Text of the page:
1. Be vague

Complex excuses sound made up, and the more intricate your story, the more likely you are to eff it up in a later retelling. If you decide to forgo a planned brunch, for example, don't send a lengthy e-mail about how your cat just died and you need to go peddle some clothes at Buffalo Exchange in order to garner the cash to have Fluffy cremated.

Just send an apologetic text claiming you're not feeling well and need a rain check. That kind of statement is pretty hard to fact-check.

2. Tell relevant cohorts about the attempted sham

If you blew off someone's b'day for a late-night, last-minute, half-naked rooftop dance party (who can blame you?), you'll need to make said partially dressed partyers your unwitting accomplices. Why? Because they (those with the cameras and smartphones, that is) hold in their sweating palms the ability to blow your cover with an ill-timed tweet or a time-stamped photo.

Asking friends to hold off on disseminating the incriminating evidence is risky, because the more people you tell, the more possible whistle-blowers you've created. But come on, as soon as the pants-off-dance-off gets rolling, everyone in their right mind is going to reach for their camera, so you better start begging for their cooperation.

3. Become besties with your privacy settings

Evidence of your fib will emerge on one of your social networking streams. Your goal is to keep it contained until enough time's passed that no one will notice the incongruity between your stated plans and actual shenanigans. If you're a hard-core pathological liar, you'll want protected tweets and a closely guarded stable of Facebook friends -- and duh, geotagging services like Foursquare are not for you.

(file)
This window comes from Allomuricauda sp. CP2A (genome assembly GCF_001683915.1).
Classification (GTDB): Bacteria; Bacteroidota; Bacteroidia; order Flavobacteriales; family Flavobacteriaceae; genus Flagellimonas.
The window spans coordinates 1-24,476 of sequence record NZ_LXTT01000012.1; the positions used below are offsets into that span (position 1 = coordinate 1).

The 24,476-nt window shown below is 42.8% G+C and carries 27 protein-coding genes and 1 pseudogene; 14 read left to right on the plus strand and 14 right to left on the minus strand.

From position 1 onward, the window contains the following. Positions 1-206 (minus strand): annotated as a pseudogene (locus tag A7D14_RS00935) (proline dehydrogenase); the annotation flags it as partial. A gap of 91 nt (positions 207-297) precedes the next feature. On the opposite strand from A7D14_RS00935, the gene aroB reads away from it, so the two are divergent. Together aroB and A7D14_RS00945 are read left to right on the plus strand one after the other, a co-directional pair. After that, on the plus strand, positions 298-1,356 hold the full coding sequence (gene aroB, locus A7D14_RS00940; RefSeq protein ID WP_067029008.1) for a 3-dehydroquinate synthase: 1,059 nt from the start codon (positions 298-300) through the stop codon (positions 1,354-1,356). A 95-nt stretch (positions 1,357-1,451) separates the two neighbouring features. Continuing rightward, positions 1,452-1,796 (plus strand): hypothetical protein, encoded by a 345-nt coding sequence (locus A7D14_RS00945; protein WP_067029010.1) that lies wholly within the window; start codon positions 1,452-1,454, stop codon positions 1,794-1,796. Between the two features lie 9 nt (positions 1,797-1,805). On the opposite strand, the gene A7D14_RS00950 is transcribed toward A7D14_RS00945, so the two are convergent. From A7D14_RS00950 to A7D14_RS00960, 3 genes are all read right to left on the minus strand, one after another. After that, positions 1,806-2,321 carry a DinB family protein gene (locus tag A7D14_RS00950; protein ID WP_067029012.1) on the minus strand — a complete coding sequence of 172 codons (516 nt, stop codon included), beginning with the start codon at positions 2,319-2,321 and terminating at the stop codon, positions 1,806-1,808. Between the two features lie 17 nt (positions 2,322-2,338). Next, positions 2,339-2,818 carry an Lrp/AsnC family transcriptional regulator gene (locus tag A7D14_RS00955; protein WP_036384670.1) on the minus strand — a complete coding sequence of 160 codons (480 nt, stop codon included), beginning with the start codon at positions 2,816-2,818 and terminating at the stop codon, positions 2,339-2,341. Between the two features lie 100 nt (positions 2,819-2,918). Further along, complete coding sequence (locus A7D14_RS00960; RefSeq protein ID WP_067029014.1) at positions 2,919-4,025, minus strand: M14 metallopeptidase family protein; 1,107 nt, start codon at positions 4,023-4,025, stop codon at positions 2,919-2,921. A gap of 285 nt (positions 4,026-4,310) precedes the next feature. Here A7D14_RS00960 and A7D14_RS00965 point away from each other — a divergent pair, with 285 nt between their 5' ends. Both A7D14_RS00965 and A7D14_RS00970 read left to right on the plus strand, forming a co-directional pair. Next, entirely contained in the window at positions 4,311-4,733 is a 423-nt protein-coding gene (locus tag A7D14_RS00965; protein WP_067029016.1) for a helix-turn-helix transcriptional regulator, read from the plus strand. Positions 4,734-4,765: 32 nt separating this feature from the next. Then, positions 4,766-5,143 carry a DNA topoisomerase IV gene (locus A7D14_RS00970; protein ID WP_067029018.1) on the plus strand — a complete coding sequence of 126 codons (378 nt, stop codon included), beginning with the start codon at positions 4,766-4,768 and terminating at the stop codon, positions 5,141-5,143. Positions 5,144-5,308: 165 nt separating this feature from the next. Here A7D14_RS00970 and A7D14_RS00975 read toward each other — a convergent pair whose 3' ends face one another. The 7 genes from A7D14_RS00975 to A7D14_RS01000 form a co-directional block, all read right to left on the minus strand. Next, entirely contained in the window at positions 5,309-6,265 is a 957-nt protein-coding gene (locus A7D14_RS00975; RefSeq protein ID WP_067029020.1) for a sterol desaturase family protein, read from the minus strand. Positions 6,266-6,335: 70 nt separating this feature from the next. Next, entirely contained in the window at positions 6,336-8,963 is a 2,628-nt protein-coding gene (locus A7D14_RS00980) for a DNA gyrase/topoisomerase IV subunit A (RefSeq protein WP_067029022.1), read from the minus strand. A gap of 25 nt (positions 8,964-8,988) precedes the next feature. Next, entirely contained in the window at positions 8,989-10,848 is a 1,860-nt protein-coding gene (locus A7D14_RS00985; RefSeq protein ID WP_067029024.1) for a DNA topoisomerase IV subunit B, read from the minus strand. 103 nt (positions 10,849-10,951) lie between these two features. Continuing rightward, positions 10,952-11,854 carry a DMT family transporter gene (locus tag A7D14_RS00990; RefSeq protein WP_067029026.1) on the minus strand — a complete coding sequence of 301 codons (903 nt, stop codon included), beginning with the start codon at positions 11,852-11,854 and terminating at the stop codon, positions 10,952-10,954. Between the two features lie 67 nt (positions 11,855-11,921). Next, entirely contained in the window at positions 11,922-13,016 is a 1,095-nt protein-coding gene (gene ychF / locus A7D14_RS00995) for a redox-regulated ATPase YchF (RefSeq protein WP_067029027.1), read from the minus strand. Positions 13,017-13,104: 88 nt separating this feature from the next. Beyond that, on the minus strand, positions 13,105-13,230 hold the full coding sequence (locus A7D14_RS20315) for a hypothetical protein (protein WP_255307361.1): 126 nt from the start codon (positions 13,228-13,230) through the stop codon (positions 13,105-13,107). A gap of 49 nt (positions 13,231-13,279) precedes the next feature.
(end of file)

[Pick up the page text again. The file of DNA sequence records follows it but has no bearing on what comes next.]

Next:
Facebook also lets you control who sees what parts of your profile. (It's kind of hidden -- way to make it easy, Zuckerberg -- so go to Account/Privacy Settings/Customize Settings, and then select Customize next to the elements [such as wall posts] you want to hide from certain groups.)

A little strategy will prevent your co-workers from seeing all those photos of your 33-hour whiskey-tobacco-screamo-music bender in Danny's Bushwick loft -- I mean, your quiet day in bed with a migraine. Ahem.

4. ... or just tell the truth

This all sounds mad complicated, exhausting and generally counter to the fun-ness you're trying to weasel your way into, right? As Clinton learned the hard (heh) way, much of the time lying just ain't worth it. So tell the gentle truth.

Apologize in advance for missing your friend's happy hour, and ask if you can make it up to her next week. Request a personal day instead of calling in with a put-on chest cough.

And save those one or two lies a day for the moments that really count: e.g., when your boss holds up a terrifying picture of his evil-looking children and says, "Gorgeous, aren't they?"